Despite the uncertainty of looming changes, the fenestration industry is well positioned to meet this new challenge. Since the founding of the National Fenestration Rating Council 26 years ago, the average U-factor of manufactured windows in the United States has improved by 50 percent. This and other improvements have helped total U.S. energy usage remain steady during the same time period, despite a population increase of 30 percent.

Decision makers responsible for reducing a building’s carbon footprint will have a range of options to improve energy efficiency. In response, the fenestration industry must redouble its efforts to demonstrate the cost-effective value of high-performance windows, doors, skylights and curtain wall systems.

The key to making fenestration a central vehicle for state compliance with the Clean Power Plan will be continued cooperation and transparency within the fenestration industry. While the majority of fenestration products on the market have been rated and certified by NFRC, this service gives little value if would-be buyers are unfamiliar with the information provided.

The fenestration industry as a whole must work to communicate the importance of accurate, impartial performance ratings to those seeking to qualify for state incentive programs, comply with energy codes or achieve LEED certification.

The Clean Power Plan is coming and will undoubtedly impact a wide swath of the building community. These changes offer a unique opportunity to the fenestration industry, provided we respond with unity and transparency. By promoting the energy-saving benefits of efficient fenestration and drawing attention to NFRC’s independent ratings, the fenestration industry will be able to thrive during a time of great change and uncertainty.

Jim Benney is the National Fenestration Rating Council’s chief executive officer. He has been involved in developing product and performance standards for the window and glass industry for more than 25 years. He can be reached at jbenney@nfrc.org.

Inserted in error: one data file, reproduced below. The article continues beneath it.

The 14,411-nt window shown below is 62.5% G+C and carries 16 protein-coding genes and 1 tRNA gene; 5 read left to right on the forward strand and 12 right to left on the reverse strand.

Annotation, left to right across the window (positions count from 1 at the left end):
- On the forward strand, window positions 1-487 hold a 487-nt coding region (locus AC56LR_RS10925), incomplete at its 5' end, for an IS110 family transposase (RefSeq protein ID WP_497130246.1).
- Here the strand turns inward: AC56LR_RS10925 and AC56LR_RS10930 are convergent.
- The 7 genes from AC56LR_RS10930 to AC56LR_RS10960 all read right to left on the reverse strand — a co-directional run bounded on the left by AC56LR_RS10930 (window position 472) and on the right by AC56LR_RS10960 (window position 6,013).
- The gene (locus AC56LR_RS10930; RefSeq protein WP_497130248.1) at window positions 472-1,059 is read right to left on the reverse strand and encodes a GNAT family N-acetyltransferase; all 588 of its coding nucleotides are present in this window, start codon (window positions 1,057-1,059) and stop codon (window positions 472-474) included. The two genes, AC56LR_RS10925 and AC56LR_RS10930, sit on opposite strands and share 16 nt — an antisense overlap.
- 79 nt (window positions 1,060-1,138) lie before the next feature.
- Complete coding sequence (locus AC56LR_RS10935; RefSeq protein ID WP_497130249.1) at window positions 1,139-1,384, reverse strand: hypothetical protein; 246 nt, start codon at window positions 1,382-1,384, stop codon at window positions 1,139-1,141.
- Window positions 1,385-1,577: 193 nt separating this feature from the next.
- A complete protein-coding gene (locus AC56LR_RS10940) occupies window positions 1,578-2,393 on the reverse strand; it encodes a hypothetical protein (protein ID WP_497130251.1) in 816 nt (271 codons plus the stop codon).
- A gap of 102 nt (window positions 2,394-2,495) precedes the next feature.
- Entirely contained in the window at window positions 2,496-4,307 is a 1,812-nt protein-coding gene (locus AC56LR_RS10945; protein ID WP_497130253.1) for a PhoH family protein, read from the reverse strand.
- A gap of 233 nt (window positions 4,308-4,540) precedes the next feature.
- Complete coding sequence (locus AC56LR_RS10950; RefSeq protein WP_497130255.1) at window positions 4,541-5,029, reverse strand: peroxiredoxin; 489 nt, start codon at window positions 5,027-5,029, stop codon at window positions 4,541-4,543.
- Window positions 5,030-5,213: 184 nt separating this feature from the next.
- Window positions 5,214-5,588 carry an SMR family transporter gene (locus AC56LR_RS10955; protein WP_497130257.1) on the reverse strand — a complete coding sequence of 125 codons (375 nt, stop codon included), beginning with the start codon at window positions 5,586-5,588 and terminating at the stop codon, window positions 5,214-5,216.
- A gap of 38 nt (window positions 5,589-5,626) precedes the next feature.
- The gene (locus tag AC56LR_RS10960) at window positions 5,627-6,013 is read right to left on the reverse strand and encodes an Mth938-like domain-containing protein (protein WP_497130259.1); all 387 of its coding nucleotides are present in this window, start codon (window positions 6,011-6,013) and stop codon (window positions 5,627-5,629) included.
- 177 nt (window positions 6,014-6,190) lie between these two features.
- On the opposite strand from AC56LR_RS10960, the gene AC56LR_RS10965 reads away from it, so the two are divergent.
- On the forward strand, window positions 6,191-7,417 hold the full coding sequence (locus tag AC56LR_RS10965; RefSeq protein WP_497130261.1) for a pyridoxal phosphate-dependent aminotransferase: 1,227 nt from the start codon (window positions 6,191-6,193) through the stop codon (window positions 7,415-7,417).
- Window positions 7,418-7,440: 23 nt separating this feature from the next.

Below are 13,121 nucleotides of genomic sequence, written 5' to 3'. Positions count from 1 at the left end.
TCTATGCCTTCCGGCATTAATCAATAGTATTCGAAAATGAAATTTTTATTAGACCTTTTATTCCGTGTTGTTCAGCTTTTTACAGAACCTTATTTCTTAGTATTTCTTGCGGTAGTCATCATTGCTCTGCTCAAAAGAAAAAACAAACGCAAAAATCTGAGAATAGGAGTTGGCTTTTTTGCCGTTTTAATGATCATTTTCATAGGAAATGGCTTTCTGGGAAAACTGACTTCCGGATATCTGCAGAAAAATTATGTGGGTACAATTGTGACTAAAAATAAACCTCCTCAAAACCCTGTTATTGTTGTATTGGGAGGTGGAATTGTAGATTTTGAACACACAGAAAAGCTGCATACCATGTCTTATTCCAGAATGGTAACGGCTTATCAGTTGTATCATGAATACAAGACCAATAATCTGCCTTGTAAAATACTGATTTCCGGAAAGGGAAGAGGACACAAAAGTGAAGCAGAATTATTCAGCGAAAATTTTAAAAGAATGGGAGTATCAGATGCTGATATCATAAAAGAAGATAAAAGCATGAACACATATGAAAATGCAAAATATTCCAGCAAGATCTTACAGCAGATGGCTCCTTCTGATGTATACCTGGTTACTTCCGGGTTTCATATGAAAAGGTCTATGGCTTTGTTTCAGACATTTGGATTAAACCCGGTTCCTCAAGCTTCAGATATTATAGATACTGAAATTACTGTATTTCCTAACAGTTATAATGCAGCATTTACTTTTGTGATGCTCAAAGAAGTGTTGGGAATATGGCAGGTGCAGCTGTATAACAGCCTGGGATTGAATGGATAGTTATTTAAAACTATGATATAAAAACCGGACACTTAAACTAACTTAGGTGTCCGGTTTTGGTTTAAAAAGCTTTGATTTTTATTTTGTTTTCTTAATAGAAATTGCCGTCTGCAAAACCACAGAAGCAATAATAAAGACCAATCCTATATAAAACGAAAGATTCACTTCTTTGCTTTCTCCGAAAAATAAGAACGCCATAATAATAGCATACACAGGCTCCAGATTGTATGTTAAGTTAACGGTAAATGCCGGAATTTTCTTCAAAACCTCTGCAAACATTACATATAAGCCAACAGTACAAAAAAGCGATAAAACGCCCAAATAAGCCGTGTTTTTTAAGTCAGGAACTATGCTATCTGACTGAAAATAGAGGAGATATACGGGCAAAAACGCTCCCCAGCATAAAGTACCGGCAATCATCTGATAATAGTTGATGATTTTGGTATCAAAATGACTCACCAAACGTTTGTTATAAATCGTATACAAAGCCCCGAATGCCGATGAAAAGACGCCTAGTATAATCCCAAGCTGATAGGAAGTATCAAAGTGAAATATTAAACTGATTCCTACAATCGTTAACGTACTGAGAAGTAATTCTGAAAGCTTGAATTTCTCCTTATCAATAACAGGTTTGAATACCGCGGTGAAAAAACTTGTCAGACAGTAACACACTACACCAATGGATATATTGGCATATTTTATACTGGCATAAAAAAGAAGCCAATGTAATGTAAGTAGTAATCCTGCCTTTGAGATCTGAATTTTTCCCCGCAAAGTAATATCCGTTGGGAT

The opinions expressed here are those of the individual author and do not necessarily reflect those of the National Glass Association, Glass Magazine editors, or other glassblog contributors.

Monday, June 15, 2015

If you’re reading this, you are interested in growing or improving your business. Often, the words “growth” and “improvement” are used as synonyms. They are not synonyms. Inflation will allow growth to occur without improvement. In this case, it is possible to grow without making more sales or improving profit. Frequently, improvement requires changing habits; changing habits probably involves learning new skills.

Suppose a company decided to implement new software. This software will improve customer service, increase efficiency, and improve cash flow. The company must make a commitment to train its employees. This commitment involves:

  • Assigning someone to be responsible for training
  • Developing the training material
  • The CEO setting an example by learning the software first
  • Setting aside several blocks of uninterrupted (confiscate the mobile telephones) time for group training over several weeks
  • The trainer spending one-on-one time with the students as the students practice (to occur immediately after the group training)
  • Following up with each individual until they have mastered the software.

What’s your first impression as you look at this list? It looks like a lot of work, doesn’t it? It is. It requires commitment to improve, but it’s worth it. In the process of learning keep your eyes on the benefits, not the inconvenience, and remind your team of these benefits.

Bill Evans is president of Evans Glass Co. Write him at bevans@evansglasscompany.com.

The opinions expressed here are those of the individual author and do not necessarily reflect those of the National Glass Association, Glass Magazine editors, or other glassblog contributors.